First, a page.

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A BBC EARTH BLOG – Telling stories of nature in the “glorious, technicolour” world of audio


A BBC EARTH BLOG – Telling stories of nature in the “glorious, technicolour” world of audio


Emily Knight has mastered the art of making listeners of the BBC Earth Podcast fall – hook, line and sinker – in love with nature using just their ears and imagination. We talk to her about the challenges, the discoveries and the downright heartwarming parts of producing/presenting a podcast the size of a planet.

Emily, you’ve become a master of telling compelling stories about nature and human experience through immersive sound design and contributor interviews – where do you start when it comes to building a narrative about nature?

Thanks! I think it very much depends on the story I’m trying to tell, and to be honest, sometimes it feels like I’m working it out from scratch every time. Each story is different and you have to be able to roll with that. There are some basics I guess – setting a scene, establishing characters, the beginning, the middle, the end… But really, if you focus on that stuff too early you can end up telling the wrong story by mistake. I think the people I speak to often come to me with a good sense of how to tell their story, and they’re often right! Then it’s just about finding the little moments of wonder or surprise, and making the most of them.

What do you find most unique about telling stories of nature merged human experience, compared to other genres and formats?

I absolutely love being able to create a really immersive sense of place. So many human stories are told in quite dull human spaces – living rooms, train stations, streets, offices… I’m so lucky to be able to tell stories set in jungles! Deserts! The bottom of the ocean! Hovering a mile above the surface of Venus! (That one was fun). They are such fun places to ‘build’ through audio, and really great to spend time in, even if only through headphones.

As a listener, what hooks you into a story?

A great voice, a sense of place that feels ‘real’, and a narrative that keeps you hooked. Something surprising reasonably early on. A nice balance between action and reflection. Good music!

What is the most challenging part of building the BBC Earth podcast? What is the most enjoyable part?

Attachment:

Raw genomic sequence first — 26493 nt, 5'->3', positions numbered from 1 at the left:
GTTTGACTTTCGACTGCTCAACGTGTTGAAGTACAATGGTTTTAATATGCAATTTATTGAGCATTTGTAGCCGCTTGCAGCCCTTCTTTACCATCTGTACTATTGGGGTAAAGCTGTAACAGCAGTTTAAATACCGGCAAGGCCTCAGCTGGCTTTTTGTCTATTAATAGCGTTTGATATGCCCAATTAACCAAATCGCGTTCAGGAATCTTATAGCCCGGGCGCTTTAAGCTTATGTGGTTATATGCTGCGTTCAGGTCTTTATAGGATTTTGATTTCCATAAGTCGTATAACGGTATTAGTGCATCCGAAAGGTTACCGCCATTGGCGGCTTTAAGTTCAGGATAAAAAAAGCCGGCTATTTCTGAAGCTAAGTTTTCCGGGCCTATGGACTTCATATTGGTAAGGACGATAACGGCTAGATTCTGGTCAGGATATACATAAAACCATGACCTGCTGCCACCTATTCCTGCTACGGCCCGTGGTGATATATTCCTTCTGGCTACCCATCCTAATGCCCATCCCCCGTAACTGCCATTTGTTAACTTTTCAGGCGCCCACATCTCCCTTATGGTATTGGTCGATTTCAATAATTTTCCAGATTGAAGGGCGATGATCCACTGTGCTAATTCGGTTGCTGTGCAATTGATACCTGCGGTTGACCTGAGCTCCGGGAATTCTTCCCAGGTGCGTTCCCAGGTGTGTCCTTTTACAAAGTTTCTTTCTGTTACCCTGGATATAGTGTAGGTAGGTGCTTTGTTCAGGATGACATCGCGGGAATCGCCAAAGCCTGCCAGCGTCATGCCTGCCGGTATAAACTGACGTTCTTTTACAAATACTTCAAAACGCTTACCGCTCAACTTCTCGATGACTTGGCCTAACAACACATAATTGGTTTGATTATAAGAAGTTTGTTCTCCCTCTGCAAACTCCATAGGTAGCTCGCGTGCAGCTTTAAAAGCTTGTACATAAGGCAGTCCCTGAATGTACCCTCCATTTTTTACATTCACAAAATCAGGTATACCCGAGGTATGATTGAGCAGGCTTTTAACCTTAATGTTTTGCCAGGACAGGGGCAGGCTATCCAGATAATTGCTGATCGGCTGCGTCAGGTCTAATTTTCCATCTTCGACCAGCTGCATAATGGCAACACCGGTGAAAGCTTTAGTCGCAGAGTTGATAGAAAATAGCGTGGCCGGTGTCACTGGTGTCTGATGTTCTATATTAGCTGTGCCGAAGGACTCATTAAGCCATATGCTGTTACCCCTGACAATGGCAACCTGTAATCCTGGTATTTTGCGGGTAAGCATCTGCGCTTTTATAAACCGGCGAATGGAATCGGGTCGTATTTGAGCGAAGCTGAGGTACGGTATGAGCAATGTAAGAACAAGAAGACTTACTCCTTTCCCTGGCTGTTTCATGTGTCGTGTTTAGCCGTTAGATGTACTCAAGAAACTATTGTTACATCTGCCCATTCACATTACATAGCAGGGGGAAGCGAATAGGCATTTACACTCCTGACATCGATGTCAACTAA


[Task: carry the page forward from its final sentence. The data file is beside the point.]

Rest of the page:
The most challenging part is getting the stories down to the right length. I’m not very disciplined and easily intrigued, so my interviews sometimes go off on these wonderful tangents – a joy at the time but an editing nightmare! When I’m really enjoying the material it’s painful to make those essential cuts – it’s called ‘killing your darlings’ for a reason. I think I’m particularly bad at it. Luckily my Editor, James Cook, is much more brutal!

The most enjoyable part is doing the interviews themselves. I get to sit down in a studio and talk to the most passionate people in the world, about the thing they love the most, or their most wonderful adventure. I’m constantly amazed by the degree to which a perfect stranger will open up and tell me the most astounding things. If you’re essentially a nosy person, which I am, what could be more wonderful than that?

Is there an interview, an episode or perhaps a learning you’re most proud of when making the BBC Earth Podcast?

In the very first episode, I got to tell the story of Eric Grandon, a veteran of the USA army who came back from Iraq with crippling PTSD. Our story was about how he found a new lease of life when he discovered bee-keeping. It was such an honour to speak to him, and his story was incredibly moving, but after the story went out I was contacted by someone who was also struggling with PTSD themselves and who said that hearing Eric’s story made them feel a bit less alone – I nearly sobbed at my desk to be honest! To be able to reach out and touch someone else’s life like that is a huge privilege, and not one I take lightly.